Fine. Let’s have that discussion. Let’s see the data, and hear the latest findings. But of course, that news story didn’t bother with that. In other words, it didn’t touch upon the one question upon which the issue of whether to treat sexual predators different from other criminal was well-founded or not.
But then, that’s a common flaw in news stories, especially (but not only) those of the ersatz-editorial type: They don’t mention, much less answer, the one question I most want to see addressed. I have spent a huge portion of my life reading, all the way to the bottom, news stories that piqued my interest and made me think, “Maybe there’s an editorial or a column here,” only to find that the one ingredient most needed to help me decide what I thought about it was entirely missing. Which means it got into print with neither the writer nor his editor thinking of it. Which means that the one ingredient most valuable to the reader, as a citizen trying to decide what to think about this issue, is missing.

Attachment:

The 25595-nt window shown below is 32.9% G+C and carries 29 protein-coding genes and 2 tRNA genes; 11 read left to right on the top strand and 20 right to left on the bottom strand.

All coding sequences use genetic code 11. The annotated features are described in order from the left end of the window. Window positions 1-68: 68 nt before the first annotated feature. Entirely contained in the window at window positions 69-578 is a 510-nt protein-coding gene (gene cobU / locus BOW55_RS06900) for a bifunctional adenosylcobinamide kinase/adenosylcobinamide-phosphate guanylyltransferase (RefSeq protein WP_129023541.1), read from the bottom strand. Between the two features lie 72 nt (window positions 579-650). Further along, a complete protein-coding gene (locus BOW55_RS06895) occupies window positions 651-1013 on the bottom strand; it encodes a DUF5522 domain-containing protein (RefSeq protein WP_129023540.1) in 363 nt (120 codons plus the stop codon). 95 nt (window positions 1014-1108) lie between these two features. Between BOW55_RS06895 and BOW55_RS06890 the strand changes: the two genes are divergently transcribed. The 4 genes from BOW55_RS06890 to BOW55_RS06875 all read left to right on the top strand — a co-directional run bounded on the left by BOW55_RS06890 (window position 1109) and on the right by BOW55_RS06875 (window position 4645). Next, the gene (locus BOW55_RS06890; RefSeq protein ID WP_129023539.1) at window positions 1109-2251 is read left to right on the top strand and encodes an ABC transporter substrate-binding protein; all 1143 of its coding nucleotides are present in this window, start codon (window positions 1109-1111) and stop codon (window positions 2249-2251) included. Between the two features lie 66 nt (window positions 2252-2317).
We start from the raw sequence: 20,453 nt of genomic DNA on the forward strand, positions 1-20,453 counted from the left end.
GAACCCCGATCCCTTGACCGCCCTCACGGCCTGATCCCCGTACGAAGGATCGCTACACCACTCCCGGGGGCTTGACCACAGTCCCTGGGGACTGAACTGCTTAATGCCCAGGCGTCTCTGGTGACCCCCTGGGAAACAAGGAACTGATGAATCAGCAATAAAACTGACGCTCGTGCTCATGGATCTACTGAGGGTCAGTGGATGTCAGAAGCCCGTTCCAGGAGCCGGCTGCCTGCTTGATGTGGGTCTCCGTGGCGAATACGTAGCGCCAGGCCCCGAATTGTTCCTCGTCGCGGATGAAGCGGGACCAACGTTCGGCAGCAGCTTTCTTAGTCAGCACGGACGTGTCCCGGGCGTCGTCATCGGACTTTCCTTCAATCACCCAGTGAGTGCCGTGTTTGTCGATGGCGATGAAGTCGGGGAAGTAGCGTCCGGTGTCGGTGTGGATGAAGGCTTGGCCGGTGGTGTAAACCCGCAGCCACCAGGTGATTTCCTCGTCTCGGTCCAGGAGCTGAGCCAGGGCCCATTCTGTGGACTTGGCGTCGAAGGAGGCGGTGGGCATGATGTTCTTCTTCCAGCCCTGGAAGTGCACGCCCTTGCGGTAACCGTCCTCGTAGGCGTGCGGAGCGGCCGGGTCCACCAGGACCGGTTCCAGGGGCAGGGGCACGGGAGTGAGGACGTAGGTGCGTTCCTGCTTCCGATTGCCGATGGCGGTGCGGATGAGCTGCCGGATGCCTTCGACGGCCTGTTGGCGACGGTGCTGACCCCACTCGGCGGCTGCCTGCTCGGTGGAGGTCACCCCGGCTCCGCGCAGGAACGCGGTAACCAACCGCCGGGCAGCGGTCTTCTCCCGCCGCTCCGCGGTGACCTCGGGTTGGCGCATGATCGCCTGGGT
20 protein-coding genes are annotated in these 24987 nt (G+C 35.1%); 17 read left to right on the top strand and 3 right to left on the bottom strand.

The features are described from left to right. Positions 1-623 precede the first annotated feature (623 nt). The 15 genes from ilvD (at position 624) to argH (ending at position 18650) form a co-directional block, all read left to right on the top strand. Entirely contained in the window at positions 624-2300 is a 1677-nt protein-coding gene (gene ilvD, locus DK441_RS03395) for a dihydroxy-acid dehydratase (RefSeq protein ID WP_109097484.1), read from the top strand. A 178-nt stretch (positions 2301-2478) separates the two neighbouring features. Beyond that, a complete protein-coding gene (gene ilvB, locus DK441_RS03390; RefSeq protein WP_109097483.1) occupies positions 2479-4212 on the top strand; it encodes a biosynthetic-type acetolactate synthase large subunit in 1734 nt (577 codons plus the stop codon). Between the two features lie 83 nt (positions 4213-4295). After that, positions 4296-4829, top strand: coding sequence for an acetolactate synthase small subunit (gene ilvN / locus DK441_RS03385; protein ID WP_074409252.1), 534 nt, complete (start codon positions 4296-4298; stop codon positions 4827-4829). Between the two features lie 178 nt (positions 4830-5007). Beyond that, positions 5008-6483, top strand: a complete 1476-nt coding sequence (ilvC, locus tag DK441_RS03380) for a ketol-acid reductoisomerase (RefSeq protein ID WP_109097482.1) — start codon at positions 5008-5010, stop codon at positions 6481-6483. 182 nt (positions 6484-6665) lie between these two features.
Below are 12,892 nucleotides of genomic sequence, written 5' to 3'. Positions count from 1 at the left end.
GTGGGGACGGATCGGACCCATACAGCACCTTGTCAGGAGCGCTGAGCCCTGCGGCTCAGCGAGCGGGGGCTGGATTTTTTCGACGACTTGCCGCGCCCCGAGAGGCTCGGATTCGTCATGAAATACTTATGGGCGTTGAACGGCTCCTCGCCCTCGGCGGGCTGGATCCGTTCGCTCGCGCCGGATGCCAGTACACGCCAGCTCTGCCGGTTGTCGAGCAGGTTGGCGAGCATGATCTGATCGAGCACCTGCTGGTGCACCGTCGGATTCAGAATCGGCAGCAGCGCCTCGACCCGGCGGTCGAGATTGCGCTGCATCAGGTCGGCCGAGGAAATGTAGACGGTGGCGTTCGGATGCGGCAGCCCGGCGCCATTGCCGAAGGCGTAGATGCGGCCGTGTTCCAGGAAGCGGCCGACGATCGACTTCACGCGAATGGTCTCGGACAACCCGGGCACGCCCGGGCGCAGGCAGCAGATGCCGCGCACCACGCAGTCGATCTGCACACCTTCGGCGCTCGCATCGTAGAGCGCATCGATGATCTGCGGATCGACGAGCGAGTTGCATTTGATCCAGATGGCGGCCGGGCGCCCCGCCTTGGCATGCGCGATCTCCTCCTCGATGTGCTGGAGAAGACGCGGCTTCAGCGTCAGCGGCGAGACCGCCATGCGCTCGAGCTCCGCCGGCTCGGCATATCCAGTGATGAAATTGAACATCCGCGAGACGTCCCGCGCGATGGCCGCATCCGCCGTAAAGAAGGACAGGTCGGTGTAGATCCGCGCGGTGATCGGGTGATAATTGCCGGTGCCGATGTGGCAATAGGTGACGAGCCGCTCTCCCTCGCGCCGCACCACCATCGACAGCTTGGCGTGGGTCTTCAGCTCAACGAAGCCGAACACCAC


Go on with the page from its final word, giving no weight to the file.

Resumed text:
Nor did it touch upon the second question that should arise, which is whether the circumstances surrounding such crimes are indeed so different as to cause us to set aside such constitutional considerations as equal treatment before the law (due process would seem to be covered by the additional hearings necessary for such commitment). But newspaper stories have finite length, and I would have been happy merely to have had the first question answered, or even acknowledged. But it wasn’t.
And I find that hugely frustrating.